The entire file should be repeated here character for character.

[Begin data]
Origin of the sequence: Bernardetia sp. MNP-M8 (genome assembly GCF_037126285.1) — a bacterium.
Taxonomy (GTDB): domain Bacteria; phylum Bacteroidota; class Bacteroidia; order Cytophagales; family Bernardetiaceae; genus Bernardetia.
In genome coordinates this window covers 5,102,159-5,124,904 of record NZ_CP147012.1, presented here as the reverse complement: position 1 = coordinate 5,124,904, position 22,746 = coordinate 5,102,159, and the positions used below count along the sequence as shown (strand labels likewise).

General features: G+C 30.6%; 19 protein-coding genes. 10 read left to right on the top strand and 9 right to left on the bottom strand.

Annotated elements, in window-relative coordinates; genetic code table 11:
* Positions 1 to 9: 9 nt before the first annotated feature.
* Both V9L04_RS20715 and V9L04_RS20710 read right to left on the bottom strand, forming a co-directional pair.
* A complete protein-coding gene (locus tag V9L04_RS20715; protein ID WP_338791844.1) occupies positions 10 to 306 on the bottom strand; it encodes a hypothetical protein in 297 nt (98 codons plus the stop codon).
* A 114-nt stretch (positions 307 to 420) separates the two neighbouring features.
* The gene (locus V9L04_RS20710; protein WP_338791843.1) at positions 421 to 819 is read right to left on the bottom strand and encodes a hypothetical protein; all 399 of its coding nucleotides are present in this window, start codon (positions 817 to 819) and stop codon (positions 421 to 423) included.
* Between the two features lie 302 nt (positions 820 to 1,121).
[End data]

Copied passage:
Origin of the sequence: Bernardetia sp. MNP-M8 (genome assembly GCF_037126285.1) — a bacterium.
Taxonomy (GTDB): domain Bacteria; phylum Bacteroidota; class Bacteroidia; order Cytophagales; family Bernardetiaceae; genus Bernardetia.
In genome coordinates this window covers 5,102,159-5,124,904 of record NZ_CP147012.1, presented here as the reverse complement: position 1 = coordinate 5,124,904, position 22,746 = coordinate 5,102,159, and the positions used below count along the sequence as shown (strand labels likewise).

General features: G+C 30.6%; 19 protein-coding genes. 10 read left to right on the top strand and 9 right to left on the bottom strand.

Annotated elements, in window-relative coordinates; genetic code table 11:
* Positions 1 to 9: 9 nt before the first annotated feature.
* Both V9L04_RS20715 and V9L04_RS20710 read right to left on the bottom strand, forming a co-directional pair.
* A complete protein-coding gene (locus tag V9L04_RS20715; protein ID WP_338791844.1) occupies positions 10 to 306 on the bottom strand; it encodes a hypothetical protein in 297 nt (98 codons plus the stop codon).
* A 114-nt stretch (positions 307 to 420) separates the two neighbouring features.
* The gene (locus V9L04_RS20710; protein WP_338791843.1) at positions 421 to 819 is read right to left on the bottom strand and encodes a hypothetical protein; all 399 of its coding nucleotides are present in this window, start codon (positions 817 to 819) and stop codon (positions 421 to 423) included.
* Between the two features lie 302 nt (positions 820 to 1,121).